The concept of providing clients with improved reliability fixed-fee contracts is one that was developed by John Crane’s British outfit, which worked extensively on the oilrigs in the North Sea.
“Performance Plus was developed to improve the life and productivity of total rotating equipment on the oilrigs, by becoming performance based,” explains MD David Stock.
As this approach to managing a plant gains momentum, so too is the Performance Plus business, based on this concept.
A great deal of analysis is required before a reliability fixed-fee contract is reached.
This type of relationship with a customer requires that Performance Plus be seen as part of the team on a project site.
The outcome of this type of contract is to make a particular piece of equipment last longer, Stock explains.
To this end, the contract varies from plant to plant, as operating conditions vary among different operations.
A performance reliability contract can encompass the total rotating equipment at a plant.
This would include everything – from pumps to electric motors.
“The more rotating equipment under Performance Plus control on a site, the quicker reliability will be improved,” Stock states.
A supply contract for mechanical seals would be the lower scale contract for the John Crane business unit. The South African arm of Performance Plus is responsible for the management of the mechanical seals of 6 000 pumps for petrochemical giant Sasol.
In this way, the company simultaneously adds value to its products and its clients’ facilities.
“South African companies are becoming aware of the cost of holding stock at their operations,” Stock notes.
These days, there is an emphasis on keeping stock levels down and improving productivity.
Consequently, local companies now have access to improved reliability performance-based contracts that allow them to shed the business practices that were necessitated when the country existed in isolation from the global economy, says Stock.
Thus, local companies no longer need to retain strategic stock on their premises.
Selling performance and reliability contracts comprises 25% of the international company’s business.
“It is a concept that African business is beginning to adopt,” Stock states.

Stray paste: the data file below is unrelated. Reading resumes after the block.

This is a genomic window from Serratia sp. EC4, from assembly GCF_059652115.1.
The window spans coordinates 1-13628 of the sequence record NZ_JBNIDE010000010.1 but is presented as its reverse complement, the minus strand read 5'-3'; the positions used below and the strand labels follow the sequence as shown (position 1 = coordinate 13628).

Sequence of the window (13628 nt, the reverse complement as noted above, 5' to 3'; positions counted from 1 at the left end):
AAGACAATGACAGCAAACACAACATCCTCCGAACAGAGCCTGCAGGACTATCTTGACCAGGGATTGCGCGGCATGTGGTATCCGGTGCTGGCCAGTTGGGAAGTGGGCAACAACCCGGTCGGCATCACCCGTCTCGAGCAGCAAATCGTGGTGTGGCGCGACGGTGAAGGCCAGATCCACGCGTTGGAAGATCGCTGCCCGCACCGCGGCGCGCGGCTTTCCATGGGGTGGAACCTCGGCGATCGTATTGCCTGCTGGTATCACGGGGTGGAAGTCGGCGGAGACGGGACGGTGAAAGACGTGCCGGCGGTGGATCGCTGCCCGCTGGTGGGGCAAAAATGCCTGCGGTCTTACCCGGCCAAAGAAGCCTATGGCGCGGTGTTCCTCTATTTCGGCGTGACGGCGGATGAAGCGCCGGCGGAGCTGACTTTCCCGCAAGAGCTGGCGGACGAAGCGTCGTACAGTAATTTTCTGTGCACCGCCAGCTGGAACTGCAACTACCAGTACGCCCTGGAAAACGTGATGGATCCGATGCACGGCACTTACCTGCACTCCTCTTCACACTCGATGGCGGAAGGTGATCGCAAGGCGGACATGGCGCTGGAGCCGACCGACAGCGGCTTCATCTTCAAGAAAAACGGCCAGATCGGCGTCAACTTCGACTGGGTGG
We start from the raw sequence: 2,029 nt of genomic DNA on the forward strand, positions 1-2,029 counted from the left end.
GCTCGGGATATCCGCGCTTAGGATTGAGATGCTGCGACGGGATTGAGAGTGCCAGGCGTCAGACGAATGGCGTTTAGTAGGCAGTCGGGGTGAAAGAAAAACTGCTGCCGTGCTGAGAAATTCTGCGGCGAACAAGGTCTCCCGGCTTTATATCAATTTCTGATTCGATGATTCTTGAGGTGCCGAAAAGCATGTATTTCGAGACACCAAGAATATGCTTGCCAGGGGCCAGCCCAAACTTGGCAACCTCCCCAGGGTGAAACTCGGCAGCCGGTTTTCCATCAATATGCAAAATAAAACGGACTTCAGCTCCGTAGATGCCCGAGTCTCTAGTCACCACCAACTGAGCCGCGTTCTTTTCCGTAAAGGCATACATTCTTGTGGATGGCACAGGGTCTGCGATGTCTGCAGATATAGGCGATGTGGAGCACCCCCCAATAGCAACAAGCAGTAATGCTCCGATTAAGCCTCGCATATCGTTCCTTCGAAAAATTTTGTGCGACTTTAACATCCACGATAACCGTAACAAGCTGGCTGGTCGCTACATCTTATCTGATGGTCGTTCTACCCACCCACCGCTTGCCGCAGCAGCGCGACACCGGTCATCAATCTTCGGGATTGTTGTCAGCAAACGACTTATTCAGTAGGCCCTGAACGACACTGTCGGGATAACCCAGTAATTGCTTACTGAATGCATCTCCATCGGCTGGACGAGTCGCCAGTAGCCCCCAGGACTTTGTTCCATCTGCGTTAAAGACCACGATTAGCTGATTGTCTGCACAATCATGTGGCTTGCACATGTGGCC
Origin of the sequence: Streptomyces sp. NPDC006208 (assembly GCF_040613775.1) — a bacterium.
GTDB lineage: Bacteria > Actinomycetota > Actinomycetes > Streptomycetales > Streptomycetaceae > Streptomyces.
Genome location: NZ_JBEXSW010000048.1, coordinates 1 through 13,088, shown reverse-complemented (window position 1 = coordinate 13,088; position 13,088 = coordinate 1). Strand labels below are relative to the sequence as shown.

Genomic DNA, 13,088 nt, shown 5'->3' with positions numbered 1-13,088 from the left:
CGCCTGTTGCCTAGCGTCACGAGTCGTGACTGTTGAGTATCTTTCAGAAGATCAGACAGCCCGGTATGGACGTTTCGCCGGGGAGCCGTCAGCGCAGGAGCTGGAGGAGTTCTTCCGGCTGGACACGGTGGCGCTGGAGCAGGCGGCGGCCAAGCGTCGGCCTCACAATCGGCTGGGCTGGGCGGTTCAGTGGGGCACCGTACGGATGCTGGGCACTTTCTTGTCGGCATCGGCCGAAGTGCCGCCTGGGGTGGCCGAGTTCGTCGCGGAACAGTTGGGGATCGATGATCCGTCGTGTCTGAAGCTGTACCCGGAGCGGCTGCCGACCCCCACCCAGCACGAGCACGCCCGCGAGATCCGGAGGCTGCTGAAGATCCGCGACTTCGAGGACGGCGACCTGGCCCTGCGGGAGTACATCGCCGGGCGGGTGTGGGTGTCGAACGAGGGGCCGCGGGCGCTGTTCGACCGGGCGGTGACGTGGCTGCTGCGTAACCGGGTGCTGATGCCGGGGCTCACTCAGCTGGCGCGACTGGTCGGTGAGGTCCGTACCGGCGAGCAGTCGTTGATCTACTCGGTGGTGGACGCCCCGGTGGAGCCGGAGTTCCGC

The expertise generated by Performance Plus’s activity in oil-rich countries, like Saudi Arabia, provides the local division and its clients with the intellectual resources to enhance their productivity and improve the life of their equipment.
However, the experience of Performance Plus and John Crane employees in South Africa also provides the international group with a valuable resource.
John Crane’s local operation falls under the ambit of the Middle East, Africa and Asia (MEAA) operations of the company’s division responsible for Europe, Africa and Asia (EAA).
Stock envisions that Angola will represent a significant amount of the John Crane group’s growth in the West Africa region.
The development in the region will be supported by the company’s operations worldwide. Stock notes that the UK office of the EAA division has technical experience, while the com- pany’s central drawing office is housed in India.
These human resources are supported by the company’s sizeable product portfolio.
Most research and development activity within the John Crane group is undertaken by the global outfit’s US and UK operations.
However, Stock maintains that, although mechanical seals continue to evolve, most change centres around refining existing products, while development is based primarily on market demand.
Product development is aligned to customer demand and the customer base has a tendency to have a conservative attitude to change.
For example, the John Crane Type 1A mechanical seal remains a staple in the product range after more than 20 years.
The international company is now trying to rationalise its range of products.
For many years, the local arm of the company was ignored by its parent company, Stock indicates. However, the South African John Crane, and its Indian and Chinese counterparts, have been recognised as low-cost manufacturing centres.
One operations director is responsible for co- ordinating the manufacturing efforts of these three centres.
John Crane’s Chinese outfit is responsible primarily for low-cost high-volume manufacture, while the local concern produces mainly low-volume high-tech ranges to international petroleum industry standards, Stock explains.
“I believe that South Africa’s future is in exports,” Stock states.
“We have the expertise and the infrastructure to compete with our manufacturing counterparts in the group,” he states.
While India does not have adequate infrastructure and China a history of bureaucracy, South Africa’s greatest challenge to becoming a manufacturer of note is the rand’s recent strength.
“We need to export our products to grow and stimulate the local economy in order to create jobs,” Stock emphasises.
Edited by: candice haase
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